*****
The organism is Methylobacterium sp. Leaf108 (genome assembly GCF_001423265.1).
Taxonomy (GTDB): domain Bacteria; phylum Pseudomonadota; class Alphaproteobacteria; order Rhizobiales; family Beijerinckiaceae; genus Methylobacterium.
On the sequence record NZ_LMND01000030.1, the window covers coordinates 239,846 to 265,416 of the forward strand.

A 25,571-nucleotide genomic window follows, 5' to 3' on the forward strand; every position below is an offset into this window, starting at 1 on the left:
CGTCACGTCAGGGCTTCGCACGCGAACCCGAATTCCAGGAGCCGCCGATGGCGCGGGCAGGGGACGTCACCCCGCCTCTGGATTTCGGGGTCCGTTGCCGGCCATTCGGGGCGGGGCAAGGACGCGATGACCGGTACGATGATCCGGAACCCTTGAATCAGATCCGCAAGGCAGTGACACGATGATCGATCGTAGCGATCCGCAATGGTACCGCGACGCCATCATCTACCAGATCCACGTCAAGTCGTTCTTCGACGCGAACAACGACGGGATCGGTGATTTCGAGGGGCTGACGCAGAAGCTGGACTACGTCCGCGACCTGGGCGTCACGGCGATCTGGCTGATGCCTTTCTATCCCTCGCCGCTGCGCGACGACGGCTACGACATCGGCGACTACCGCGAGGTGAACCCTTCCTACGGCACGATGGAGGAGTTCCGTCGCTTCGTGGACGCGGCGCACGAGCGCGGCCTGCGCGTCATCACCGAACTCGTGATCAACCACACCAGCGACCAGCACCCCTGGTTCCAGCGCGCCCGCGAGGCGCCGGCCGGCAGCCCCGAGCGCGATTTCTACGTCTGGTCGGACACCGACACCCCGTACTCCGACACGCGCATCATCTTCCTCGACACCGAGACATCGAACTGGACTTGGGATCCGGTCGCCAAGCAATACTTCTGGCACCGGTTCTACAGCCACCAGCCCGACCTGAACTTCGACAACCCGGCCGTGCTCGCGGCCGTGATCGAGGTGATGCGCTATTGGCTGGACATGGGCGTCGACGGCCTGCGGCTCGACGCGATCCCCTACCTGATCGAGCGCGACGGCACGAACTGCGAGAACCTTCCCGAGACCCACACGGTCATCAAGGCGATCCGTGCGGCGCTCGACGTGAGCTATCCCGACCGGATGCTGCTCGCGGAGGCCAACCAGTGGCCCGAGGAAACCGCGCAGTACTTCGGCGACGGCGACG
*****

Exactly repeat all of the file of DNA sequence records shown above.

The organism is Methylobacterium sp. Leaf108 (genome assembly GCF_001423265.1).
Taxonomy (GTDB): domain Bacteria; phylum Pseudomonadota; class Alphaproteobacteria; order Rhizobiales; family Beijerinckiaceae; genus Methylobacterium.
On the sequence record NZ_LMND01000030.1, the window covers coordinates 239,846 to 265,416 of the forward strand.

A 25,571-nucleotide genomic window follows, 5' to 3' on the forward strand; every position below is an offset into this window, starting at 1 on the left:
CGTCACGTCAGGGCTTCGCACGCGAACCCGAATTCCAGGAGCCGCCGATGGCGCGGGCAGGGGACGTCACCCCGCCTCTGGATTTCGGGGTCCGTTGCCGGCCATTCGGGGCGGGGCAAGGACGCGATGACCGGTACGATGATCCGGAACCCTTGAATCAGATCCGCAAGGCAGTGACACGATGATCGATCGTAGCGATCCGCAATGGTACCGCGACGCCATCATCTACCAGATCCACGTCAAGTCGTTCTTCGACGCGAACAACGACGGGATCGGTGATTTCGAGGGGCTGACGCAGAAGCTGGACTACGTCCGCGACCTGGGCGTCACGGCGATCTGGCTGATGCCTTTCTATCCCTCGCCGCTGCGCGACGACGGCTACGACATCGGCGACTACCGCGAGGTGAACCCTTCCTACGGCACGATGGAGGAGTTCCGTCGCTTCGTGGACGCGGCGCACGAGCGCGGCCTGCGCGTCATCACCGAACTCGTGATCAACCACACCAGCGACCAGCACCCCTGGTTCCAGCGCGCCCGCGAGGCGCCGGCCGGCAGCCCCGAGCGCGATTTCTACGTCTGGTCGGACACCGACACCCCGTACTCCGACACGCGCATCATCTTCCTCGACACCGAGACATCGAACTGGACTTGGGATCCGGTCGCCAAGCAATACTTCTGGCACCGGTTCTACAGCCACCAGCCCGACCTGAACTTCGACAACCCGGCCGTGCTCGCGGCCGTGATCGAGGTGATGCGCTATTGGCTGGACATGGGCGTCGACGGCCTGCGGCTCGACGCGATCCCCTACCTGATCGAGCGCGACGGCACGAACTGCGAGAACCTTCCCGAGACCCACACGGTCATCAAGGCGATCCGTGCGGCGCTCGACGTGAGCTATCCCGACCGGATGCTGCTCGCGGAGGCCAACCAGTGGCCCGAGGAAACCGCGCAGTACTTCGGCGACGGCGACG